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Talk About a Melting Pot

By: Spirit of Soccer Posted: July-05-2010 in
Spirit of Soccer

Teams trickled in all day on Monday from every corner of the planet – 32 teams representing 50 countries and nearly as many languages. Each team works with disadvantaged youth using soccer for social development. These organizations tackle a host of pressing issues in societies around the world, including HIV/AIDS, gang violence, teenage pregnancy, poverty, conflict resolutiong, hunger, the plight of refugees and homelessness among others.

They came in all shapes, sizes and colors. Africa, for obvious reasons, is heavily represented at the Festival with teams from South Africa, Zambia, Lesotho, Uganda, Kenya, Senegal, Mali and Nigeria. South America has the next strongest contingency with Uruguay, Paraguay, Argentina, Brazil, Chile, Ecuador and Columbia in attendance.

Arguably the most interesting delegation is the team representing Palestine and Israel – the Peres Center for Peace. This group uses sport to bring Palestinian and Israeli kids together while promoting peace and tolerance in both countries. What amazing and challenging work they are doing!

As each group arrived at the Village, typically kitted out in team warm-ups, they were assessed by the teams already in attendance. The Cambodian team gazed out the window of the game room with a bird’s eye view and instantly commented on the size of each arriving team. They soon learned that Africans, South Americans, Europeans and Americans are big, or tom tom, as they say in Khmer. Just as the team was beginning to panic, the Indian delegation arrived and they are possibly even smaller than the Cambodians. Thank you Asia and the rice diet!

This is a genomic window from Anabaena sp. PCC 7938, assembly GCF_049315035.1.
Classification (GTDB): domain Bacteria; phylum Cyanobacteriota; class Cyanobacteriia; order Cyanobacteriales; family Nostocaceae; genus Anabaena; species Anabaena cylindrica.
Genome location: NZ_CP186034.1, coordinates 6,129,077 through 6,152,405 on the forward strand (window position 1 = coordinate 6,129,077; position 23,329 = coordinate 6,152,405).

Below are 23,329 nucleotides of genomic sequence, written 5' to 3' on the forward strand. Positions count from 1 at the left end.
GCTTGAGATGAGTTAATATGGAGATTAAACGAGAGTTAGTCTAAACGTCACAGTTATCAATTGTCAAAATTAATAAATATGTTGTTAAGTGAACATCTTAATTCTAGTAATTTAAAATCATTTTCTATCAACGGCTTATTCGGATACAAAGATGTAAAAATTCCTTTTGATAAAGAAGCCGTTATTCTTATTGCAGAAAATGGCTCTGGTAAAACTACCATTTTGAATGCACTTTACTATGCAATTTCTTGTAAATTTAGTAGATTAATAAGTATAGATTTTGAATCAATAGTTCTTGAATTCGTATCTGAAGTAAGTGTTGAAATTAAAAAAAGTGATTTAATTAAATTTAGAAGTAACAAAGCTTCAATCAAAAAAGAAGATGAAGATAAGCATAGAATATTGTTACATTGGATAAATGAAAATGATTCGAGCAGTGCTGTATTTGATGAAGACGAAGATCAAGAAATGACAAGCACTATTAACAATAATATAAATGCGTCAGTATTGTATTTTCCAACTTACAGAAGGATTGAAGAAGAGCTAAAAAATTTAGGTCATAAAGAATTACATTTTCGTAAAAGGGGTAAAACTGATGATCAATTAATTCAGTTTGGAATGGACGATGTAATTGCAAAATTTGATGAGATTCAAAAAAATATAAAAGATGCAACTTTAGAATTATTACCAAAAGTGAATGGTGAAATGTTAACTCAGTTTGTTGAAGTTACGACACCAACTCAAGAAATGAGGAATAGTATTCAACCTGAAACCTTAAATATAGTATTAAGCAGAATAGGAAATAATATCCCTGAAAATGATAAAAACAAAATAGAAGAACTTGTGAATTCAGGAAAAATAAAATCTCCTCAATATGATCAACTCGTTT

night. Teams eat together, after lining up, in a dining hall. All of the teams had arrived and it was complete mayhem. Excited chatter in countless languages was uttered around the campus and everyone was checking out everyone else. While teams were a bit shy, they were slowly warming up to each other and meeting over the game room activities. The African teams were the most fun, as most of them chanted, sang and entertained the other groups.
The Team Village had reached a fever pitch by dinner on Monday

The Cambodian team was in awe of the other groups and grew increasingly more timid as more teams arrived. They finally fully realized Khmer, the Cambodian language, is not universal nor is it an important language in the world like English, French or Spanish. After sitting through the opening ceremony, completed wholly in English, the Cambodian team seemed a bit dejected and confused. We quickly came up with a plan to help them interact with other teams. We instituted a contest in which they have to learn hello in as many different languages as possible with a prize to the person who learns the most. Instantly, the team set off on the new mission and with difficulty, they began learning hello in a dozen languages. Barriers were being broken down one hello at a time.

Source: Spirit of Soccer

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